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Thousands across Kenya protest against tax hikes

By OTIATO OPALI in Nairobi, Kenya | China Daily | Updated: 2024-06-21 09:48

People run for cover in Nairobi on Tuesday, after tear gas fired by police exploded during a demonstration. LUIS TATO/AFP

Thousands of people marched on the streets in major cities in Kenya on Thursday to protest against what they termed as punitive taxes introduced by the government in a recent national budget proposal.

The tax hikes are the latest effort by President William Ruto's administration to boost revenue and reduce borrowing, but they have triggered widespread opposition.

Led largely by young Kenyans, the demonstrations began in the capital Nairobi on Tuesday before spreading nationwide on Thursday.

Police hurled tear gas canisters at hundreds of demonstrators on Tuesday, forcing businesses to temporarily close because of fears over looting. At least 335 people have been arrested, according to a consortium of lobby groups, Agence France-Presse reported.

Hours after Tuesday's demonstrations, the cash-strapped government agreed to make concessions, rolling back several of the tax hikes.

But the government still intends to go ahead with some tax increases and has defended the proposed levies as necessary for filling its coffers and cutting reliance on external borrowing.

On Thursday, protests were held across Kenya, with thousands assembling in Nairobi, Mombasa, Kisumu and Nanyuki.

Ruto defended the proposed taxes last month, saying the country must be financially self-sustaining.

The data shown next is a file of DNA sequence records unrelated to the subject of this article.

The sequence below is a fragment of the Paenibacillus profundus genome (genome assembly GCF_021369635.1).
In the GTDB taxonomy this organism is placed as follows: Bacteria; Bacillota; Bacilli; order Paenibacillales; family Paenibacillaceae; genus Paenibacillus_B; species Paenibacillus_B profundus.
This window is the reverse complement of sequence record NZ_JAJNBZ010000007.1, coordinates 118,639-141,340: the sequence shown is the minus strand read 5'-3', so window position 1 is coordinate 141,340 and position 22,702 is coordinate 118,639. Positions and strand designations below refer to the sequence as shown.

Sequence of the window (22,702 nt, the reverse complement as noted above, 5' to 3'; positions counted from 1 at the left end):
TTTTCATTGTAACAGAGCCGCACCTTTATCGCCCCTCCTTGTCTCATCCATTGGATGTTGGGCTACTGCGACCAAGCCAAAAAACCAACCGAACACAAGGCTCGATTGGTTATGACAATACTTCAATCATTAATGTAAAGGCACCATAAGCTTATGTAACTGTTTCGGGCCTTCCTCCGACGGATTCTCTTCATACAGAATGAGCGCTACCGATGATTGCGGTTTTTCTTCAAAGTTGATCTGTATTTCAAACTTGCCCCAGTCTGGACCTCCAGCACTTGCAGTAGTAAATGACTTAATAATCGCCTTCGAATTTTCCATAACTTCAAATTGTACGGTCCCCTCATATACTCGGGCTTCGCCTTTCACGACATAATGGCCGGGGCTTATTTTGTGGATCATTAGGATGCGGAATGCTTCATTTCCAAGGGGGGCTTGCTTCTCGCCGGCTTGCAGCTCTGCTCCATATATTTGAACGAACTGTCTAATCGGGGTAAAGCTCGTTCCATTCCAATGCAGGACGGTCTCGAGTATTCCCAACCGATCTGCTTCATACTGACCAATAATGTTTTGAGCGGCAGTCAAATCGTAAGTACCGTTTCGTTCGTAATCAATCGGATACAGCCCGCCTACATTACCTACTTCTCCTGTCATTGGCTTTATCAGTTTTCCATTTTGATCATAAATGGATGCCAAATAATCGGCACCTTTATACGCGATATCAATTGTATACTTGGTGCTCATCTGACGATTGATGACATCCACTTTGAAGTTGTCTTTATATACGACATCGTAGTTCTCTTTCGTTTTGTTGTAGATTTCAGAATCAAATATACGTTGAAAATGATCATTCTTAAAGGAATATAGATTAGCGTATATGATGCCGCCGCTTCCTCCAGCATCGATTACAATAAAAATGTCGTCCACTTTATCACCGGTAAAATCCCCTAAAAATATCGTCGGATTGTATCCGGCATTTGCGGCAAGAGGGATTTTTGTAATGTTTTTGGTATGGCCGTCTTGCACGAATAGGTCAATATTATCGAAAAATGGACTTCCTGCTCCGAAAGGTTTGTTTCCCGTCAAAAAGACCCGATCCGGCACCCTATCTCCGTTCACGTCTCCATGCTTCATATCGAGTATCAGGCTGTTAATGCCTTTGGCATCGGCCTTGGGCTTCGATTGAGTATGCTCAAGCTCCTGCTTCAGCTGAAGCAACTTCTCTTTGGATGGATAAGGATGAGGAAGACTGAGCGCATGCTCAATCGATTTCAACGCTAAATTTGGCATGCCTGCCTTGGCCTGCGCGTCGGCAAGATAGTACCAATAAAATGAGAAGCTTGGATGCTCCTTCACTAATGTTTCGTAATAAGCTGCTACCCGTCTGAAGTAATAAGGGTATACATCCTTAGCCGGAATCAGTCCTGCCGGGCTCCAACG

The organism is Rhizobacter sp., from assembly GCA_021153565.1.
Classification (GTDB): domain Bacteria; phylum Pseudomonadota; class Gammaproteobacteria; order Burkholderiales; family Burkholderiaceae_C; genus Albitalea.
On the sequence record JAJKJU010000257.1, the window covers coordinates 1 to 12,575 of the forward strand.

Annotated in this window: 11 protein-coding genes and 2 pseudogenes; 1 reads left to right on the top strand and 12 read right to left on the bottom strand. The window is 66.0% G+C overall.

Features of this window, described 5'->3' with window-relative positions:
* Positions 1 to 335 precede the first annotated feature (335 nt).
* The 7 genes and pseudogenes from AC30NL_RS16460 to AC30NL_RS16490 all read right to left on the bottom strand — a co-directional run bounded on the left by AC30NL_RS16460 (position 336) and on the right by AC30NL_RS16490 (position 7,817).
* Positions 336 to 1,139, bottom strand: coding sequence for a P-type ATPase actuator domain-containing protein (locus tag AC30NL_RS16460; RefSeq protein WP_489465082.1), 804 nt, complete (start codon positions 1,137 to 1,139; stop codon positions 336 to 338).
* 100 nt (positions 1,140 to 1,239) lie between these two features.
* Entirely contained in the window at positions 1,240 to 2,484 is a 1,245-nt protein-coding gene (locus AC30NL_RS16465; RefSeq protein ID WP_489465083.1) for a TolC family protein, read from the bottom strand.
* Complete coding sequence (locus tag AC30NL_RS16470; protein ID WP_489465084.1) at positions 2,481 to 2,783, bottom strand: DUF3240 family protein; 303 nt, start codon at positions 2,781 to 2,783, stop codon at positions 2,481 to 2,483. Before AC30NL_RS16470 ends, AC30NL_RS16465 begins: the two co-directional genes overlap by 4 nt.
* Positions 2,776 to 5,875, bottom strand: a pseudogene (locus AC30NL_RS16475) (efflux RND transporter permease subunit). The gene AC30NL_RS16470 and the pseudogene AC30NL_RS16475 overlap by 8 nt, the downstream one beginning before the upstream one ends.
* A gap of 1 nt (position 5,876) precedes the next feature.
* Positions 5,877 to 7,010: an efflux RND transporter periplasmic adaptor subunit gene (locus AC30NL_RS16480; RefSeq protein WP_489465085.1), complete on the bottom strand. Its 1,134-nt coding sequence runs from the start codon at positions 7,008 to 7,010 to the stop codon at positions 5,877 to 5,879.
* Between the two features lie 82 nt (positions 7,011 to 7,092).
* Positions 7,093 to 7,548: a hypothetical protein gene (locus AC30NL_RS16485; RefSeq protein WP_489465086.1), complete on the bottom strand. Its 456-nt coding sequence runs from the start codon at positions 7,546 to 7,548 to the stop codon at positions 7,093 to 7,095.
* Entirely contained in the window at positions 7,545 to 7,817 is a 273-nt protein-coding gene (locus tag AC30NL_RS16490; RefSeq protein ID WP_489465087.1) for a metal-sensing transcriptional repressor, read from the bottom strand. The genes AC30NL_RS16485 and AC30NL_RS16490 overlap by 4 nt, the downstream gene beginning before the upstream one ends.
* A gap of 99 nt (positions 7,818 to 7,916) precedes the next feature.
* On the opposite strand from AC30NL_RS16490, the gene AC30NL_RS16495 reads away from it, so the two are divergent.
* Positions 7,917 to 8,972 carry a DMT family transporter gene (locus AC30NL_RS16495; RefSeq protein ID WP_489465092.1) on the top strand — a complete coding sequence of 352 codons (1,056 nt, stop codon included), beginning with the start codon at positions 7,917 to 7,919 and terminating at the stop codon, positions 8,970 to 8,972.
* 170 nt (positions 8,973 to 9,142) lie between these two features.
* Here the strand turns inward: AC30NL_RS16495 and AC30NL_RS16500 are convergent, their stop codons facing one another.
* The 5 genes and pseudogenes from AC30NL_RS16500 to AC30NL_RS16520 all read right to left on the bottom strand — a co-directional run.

Robinson Makau, an Uber taxi driver and one of the protesters, said the Kenyan government proposed a 2.5 percent annual levy on the value of motor vehicles in the 2024-25 financial budget.

"This means that if my car is valued at $15,500, the government would take $390 annually ... That is not fair considering I had to pay taxes to import my car in addition to the fuel levies I pay every time I visit the fueling station," Makau said.

Dennis Kabaara, a planning expert and founder of financial management company Fintellect in Kenya, said the government is able to raise revenues by taxing citizens, but the process should not be seen as punitive.

However, Dennis Itumbi, a political strategy consultant to Kenya's ruling party, noted the country's huge debt obligation, saying that to meet its commitments, citizens have to tighten their belts.

"If we have to develop our country, Kenyans must roll up their sleeves. Our country is not going to be developed by others, by aid or by debt. It is going to be developed by us," Itumbi said. "Other countries are built by their people using their own taxes. Kenya will be built by Kenyans using our own revenue and taxes."

A parliament source told AFP a vote on the proposals was expected on June 27, three days before the deadline for passing the bill.

Agencies contributed to this story.

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